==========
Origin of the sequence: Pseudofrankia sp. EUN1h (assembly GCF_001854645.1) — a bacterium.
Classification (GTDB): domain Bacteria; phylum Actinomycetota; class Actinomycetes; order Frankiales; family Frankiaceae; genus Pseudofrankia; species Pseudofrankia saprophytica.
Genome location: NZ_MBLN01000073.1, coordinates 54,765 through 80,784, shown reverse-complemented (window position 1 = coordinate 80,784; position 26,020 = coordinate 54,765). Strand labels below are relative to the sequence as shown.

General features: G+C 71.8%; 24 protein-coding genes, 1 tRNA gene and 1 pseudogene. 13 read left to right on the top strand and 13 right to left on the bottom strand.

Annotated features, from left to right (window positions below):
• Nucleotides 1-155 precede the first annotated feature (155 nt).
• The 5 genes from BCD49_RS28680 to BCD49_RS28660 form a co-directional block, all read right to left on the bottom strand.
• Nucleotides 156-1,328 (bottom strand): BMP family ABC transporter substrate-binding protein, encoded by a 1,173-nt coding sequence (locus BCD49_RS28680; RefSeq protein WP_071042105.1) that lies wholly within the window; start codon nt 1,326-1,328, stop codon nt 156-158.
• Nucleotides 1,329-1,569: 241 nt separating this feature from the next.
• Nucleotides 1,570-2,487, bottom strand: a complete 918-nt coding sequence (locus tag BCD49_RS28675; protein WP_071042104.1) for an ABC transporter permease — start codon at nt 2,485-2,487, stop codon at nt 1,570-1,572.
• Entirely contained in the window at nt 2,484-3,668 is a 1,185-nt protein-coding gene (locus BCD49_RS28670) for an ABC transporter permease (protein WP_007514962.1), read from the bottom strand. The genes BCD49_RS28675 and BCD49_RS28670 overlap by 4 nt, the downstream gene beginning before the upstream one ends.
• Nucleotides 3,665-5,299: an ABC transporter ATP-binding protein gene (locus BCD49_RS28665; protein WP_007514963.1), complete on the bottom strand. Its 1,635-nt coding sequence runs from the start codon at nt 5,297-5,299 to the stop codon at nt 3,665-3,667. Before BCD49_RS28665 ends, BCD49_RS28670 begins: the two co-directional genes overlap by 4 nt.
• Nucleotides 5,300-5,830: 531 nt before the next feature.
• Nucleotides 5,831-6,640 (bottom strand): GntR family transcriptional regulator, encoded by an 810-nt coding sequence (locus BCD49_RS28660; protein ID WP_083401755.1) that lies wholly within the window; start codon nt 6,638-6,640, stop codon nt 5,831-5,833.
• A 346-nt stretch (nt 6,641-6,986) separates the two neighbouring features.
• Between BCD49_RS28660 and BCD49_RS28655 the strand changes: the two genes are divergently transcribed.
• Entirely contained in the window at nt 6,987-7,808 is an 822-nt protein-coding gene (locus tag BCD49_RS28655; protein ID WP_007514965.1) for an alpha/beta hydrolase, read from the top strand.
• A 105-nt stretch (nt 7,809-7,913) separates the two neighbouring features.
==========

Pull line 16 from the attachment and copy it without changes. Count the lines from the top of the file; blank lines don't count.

• Between BCD49_RS28660 and BCD49_RS28655 the strand changes: the two genes are divergently transcribed.